1 Keith W. Torrance, 1Helen E. Keenan,. 2Jan Sefcik, & 3Andrew Hursthouse.
1 David Livingstone Centre for Sustainability, University of Strathclyde, Glasgow, UK; 2Dept. of Chemical Engineering, University of Strathclyde, Glasgow, UK 3 University of the West of Scotland, Paisley, UK. email@example.com
Key Words: Gallium Arsenide, lapping, waste slurry, toxicology, ICP-MS, ICP-OES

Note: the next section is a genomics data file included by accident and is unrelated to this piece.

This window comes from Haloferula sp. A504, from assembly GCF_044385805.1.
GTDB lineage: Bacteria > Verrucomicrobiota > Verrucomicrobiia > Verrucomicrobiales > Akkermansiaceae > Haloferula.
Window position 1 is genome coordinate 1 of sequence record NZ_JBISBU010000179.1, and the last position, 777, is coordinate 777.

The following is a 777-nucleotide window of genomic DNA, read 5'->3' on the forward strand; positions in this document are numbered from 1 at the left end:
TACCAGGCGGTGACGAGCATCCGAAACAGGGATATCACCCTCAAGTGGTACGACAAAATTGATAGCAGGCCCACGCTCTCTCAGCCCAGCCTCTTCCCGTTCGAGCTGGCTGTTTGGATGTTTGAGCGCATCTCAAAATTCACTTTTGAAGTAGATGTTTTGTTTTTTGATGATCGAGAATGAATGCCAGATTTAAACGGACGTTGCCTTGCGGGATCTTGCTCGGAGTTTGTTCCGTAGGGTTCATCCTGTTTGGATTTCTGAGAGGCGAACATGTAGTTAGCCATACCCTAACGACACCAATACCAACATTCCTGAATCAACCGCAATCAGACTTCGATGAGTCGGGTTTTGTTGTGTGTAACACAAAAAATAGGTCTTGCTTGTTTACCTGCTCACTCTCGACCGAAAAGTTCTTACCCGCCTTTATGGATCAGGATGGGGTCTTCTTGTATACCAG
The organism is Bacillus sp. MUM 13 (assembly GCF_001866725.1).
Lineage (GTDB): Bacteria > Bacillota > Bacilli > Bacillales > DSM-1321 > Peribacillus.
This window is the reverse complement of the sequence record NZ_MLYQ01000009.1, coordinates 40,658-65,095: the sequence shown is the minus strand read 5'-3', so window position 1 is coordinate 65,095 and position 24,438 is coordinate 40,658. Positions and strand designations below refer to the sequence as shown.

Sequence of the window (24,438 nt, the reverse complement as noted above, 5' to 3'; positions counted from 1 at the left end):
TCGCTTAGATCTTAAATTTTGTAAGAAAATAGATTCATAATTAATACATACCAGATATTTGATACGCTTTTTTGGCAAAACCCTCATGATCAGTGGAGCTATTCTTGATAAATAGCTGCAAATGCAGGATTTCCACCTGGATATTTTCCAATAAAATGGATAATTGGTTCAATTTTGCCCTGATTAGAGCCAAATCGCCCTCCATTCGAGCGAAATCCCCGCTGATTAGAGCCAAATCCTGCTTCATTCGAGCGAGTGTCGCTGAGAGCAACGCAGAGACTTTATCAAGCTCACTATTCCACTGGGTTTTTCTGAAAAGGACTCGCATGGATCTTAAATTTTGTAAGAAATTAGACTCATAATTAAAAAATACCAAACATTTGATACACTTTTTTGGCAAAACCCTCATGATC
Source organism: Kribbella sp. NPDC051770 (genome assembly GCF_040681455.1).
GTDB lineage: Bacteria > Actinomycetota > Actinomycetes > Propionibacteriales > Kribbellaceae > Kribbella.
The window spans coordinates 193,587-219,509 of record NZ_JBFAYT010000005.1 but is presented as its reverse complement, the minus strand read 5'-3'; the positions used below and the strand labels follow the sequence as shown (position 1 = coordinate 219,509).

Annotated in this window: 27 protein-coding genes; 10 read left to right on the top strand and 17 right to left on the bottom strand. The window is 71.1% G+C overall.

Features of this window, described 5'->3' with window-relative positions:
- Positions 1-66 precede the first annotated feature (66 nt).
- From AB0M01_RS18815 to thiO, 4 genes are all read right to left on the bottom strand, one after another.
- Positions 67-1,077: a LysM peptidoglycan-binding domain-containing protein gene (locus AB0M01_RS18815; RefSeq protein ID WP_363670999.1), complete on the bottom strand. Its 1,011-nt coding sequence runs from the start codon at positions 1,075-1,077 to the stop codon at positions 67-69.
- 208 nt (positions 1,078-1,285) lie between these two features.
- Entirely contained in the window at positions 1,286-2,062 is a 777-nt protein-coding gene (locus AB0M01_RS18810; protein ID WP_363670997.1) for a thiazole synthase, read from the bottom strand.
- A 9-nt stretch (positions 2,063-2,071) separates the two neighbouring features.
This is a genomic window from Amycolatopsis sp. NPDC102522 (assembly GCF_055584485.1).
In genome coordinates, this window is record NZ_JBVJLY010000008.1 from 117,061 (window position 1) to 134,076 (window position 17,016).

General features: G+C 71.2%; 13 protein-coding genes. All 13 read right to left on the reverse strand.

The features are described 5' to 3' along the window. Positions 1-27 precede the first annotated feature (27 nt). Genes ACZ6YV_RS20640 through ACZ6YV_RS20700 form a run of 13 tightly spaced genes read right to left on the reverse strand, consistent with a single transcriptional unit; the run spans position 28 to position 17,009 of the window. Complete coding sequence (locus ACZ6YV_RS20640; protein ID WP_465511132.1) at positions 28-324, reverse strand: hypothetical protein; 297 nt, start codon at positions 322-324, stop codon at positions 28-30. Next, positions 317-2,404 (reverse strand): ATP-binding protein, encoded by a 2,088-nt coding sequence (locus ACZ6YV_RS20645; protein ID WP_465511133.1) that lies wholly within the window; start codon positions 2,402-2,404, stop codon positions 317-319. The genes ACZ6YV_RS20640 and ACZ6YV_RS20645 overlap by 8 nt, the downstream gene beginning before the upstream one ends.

The toxicology of gallium arsenide is well established; it is classified by the state of California as a known carcinogen. Consequently, environmental aspects of GaAs wafer manufacture are coming under greater scrutiny, with the cost of waste disposal becoming an economic issue for fabs operating under this jurisdiction. It is estimated that 85% of a GaAs boule is lost during manufacturing and device packaging, which usually ends up land filled as hazardous waste. This percentage is likely to increase as final wafer thickness is reduced to improve thermal dissipation. GaAs wafer backthinning and polishing generates waste slurries that are contaminated by arsenic and must be disposed of as hazardous waste. Although GaAs is largely insoluble in H2O, it is readily oxidized to soluble oxides and hydroxides, especially during chemo-mechanical polishing. Further, the valency state of the arsenic species determines the toxicity of effluent. Waste slurries from three sources were studied by ICP-MS and ICP-OES analysis to determine the amount of arsenic in the supernate and the form of the arsenic species. This data was related to mechanical lapping processes, such as the size distribution of particles in the slurry, and to the oxidation chemistry of the polishing processes. The analytical results provide guidance as to the most effective strategy to minimize the environmental impact of slurries produced during wafer thinning and polishing.